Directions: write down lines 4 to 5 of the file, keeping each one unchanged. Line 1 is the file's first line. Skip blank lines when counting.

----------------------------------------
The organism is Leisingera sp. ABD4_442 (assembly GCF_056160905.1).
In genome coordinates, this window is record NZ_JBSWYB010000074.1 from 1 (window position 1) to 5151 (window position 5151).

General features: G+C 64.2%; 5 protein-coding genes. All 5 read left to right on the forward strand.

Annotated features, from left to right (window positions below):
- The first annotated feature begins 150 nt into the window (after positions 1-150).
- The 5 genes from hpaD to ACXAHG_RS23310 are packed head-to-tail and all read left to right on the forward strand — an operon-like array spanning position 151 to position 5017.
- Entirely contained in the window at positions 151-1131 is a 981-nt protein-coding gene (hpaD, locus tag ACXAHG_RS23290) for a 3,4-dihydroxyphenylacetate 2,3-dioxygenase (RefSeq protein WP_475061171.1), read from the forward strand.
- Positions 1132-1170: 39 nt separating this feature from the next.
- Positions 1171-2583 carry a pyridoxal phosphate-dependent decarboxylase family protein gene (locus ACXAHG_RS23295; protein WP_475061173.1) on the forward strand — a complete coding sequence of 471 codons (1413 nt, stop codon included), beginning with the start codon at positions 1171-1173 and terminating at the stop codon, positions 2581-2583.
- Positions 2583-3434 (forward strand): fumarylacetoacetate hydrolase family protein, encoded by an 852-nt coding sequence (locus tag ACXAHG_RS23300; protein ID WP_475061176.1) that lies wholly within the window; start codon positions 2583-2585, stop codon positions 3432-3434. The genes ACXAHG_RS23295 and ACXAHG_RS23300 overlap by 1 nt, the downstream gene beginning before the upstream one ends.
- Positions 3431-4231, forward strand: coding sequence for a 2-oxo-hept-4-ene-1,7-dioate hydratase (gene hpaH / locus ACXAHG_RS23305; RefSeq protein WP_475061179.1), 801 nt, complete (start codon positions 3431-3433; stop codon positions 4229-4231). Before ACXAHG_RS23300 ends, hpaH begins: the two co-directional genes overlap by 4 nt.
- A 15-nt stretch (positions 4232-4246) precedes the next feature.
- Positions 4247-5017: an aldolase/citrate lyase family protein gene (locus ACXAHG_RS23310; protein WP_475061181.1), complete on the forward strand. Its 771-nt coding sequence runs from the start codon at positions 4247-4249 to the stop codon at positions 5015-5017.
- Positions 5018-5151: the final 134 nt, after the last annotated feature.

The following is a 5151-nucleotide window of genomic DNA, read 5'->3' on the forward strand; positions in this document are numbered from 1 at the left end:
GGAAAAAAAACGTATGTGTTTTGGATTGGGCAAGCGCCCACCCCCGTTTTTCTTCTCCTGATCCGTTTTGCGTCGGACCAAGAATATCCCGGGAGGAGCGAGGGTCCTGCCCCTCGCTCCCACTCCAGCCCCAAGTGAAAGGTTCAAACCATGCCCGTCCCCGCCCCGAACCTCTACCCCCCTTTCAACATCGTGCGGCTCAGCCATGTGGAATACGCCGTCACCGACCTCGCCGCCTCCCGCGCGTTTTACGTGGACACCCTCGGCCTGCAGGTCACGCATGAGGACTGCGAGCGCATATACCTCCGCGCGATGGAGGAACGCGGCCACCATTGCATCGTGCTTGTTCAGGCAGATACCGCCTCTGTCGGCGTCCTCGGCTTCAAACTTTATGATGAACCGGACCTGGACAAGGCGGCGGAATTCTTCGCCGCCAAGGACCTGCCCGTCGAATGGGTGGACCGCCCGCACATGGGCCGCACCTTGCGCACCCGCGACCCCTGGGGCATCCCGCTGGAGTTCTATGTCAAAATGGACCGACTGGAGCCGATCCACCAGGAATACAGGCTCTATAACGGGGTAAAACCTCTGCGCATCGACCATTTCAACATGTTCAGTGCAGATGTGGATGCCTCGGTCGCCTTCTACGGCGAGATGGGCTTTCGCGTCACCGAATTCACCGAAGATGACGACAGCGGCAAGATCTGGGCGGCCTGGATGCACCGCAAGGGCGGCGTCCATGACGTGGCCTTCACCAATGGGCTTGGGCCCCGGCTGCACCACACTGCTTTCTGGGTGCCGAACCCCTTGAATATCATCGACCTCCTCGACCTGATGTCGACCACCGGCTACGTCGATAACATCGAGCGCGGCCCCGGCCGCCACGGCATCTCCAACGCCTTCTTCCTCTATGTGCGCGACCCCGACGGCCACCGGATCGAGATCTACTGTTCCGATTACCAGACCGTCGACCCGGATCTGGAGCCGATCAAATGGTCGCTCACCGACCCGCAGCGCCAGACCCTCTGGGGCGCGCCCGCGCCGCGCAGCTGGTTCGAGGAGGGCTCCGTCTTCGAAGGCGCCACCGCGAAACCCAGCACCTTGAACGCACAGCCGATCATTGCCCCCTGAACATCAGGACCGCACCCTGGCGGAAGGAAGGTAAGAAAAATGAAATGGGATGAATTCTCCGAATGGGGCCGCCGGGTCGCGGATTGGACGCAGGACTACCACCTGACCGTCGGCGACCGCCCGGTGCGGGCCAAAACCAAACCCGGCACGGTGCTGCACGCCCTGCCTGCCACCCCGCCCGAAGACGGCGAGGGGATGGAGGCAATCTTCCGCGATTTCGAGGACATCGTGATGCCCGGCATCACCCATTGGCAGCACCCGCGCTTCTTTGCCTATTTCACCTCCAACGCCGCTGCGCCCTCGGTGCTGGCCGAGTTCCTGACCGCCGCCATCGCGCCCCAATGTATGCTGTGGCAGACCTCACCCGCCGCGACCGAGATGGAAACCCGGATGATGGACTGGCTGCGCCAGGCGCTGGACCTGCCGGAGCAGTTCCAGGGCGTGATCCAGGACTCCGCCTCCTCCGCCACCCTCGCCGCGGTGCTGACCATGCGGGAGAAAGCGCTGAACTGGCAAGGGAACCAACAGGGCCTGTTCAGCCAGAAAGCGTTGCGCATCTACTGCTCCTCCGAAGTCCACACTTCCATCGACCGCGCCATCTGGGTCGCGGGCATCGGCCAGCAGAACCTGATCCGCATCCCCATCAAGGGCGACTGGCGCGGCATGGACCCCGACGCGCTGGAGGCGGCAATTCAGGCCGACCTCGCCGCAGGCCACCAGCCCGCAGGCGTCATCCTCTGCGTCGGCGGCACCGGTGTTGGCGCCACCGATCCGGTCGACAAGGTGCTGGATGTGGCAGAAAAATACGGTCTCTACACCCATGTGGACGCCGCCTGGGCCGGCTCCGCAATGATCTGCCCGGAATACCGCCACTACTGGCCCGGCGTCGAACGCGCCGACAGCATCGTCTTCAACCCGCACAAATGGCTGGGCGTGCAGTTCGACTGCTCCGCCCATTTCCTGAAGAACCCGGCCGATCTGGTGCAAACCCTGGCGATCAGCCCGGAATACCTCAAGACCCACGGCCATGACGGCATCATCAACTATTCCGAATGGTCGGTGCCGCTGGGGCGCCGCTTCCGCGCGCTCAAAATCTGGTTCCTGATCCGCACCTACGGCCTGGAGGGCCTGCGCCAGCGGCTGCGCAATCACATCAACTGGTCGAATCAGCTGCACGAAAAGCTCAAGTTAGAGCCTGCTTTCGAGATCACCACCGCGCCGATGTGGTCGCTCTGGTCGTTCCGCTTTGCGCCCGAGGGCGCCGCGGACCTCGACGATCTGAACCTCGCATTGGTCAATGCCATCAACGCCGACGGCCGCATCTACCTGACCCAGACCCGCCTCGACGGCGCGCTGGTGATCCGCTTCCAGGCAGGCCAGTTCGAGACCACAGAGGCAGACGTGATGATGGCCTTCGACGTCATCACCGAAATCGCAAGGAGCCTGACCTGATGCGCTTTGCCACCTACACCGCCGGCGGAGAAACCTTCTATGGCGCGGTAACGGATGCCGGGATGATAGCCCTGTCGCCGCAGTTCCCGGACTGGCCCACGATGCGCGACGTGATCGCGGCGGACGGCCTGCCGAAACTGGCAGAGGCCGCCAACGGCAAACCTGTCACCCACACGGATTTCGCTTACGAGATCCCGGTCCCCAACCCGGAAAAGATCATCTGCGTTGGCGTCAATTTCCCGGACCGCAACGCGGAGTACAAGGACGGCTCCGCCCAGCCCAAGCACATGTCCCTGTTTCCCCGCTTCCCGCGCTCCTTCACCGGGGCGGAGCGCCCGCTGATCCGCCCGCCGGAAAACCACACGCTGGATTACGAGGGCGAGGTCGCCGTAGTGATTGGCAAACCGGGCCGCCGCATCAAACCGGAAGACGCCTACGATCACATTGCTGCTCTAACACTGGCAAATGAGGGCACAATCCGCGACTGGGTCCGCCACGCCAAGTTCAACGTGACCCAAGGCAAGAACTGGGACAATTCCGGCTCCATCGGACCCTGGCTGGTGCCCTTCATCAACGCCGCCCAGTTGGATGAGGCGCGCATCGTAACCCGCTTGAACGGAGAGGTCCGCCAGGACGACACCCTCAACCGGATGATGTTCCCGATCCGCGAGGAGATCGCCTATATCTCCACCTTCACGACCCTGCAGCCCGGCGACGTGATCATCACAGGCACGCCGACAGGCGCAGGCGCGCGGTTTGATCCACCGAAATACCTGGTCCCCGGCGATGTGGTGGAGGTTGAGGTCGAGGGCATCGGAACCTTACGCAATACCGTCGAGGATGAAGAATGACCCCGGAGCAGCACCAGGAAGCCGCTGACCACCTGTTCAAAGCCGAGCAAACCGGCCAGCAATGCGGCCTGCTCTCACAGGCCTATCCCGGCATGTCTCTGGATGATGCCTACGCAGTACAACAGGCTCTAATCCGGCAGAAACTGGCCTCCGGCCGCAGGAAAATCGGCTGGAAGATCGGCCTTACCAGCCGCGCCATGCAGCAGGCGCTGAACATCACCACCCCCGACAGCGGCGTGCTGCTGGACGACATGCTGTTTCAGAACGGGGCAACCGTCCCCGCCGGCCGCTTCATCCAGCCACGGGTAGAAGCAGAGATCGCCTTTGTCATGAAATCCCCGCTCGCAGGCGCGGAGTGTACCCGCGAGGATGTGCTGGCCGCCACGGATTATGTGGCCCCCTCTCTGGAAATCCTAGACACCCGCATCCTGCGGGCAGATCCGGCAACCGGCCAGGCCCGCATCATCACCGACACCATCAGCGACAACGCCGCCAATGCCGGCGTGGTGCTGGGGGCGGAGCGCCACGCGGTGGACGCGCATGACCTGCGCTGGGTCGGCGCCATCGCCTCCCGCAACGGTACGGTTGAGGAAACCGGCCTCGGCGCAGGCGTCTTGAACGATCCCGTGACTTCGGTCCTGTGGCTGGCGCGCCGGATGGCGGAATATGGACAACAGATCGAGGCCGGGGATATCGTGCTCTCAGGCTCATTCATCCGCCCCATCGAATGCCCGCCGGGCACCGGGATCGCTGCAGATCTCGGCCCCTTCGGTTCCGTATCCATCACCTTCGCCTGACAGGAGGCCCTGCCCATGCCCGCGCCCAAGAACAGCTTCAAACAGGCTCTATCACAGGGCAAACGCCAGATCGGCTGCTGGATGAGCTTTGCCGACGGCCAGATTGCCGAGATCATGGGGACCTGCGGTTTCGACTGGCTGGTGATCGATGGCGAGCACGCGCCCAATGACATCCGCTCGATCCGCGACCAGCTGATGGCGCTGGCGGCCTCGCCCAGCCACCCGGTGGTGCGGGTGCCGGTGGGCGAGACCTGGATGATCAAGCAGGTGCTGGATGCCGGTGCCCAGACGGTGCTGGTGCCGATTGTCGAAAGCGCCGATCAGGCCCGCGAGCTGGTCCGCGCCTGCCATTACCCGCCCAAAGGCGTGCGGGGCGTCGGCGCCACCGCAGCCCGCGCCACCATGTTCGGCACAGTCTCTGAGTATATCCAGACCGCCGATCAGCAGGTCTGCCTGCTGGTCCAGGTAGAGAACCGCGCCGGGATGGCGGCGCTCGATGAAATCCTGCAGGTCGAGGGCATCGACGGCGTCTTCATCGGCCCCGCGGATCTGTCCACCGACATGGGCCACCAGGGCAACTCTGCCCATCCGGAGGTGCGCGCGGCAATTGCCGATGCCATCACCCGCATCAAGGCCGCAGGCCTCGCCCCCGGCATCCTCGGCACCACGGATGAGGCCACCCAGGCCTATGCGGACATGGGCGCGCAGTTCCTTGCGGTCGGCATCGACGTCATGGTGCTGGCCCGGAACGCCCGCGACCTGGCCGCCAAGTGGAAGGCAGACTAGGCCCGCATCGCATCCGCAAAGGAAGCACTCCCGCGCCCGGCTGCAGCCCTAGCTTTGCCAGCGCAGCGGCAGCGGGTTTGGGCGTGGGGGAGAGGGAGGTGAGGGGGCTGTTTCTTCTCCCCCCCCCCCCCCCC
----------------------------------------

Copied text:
Annotated features, from left to right (window positions below):
- The first annotated feature begins 150 nt into the window (after positions 1-150).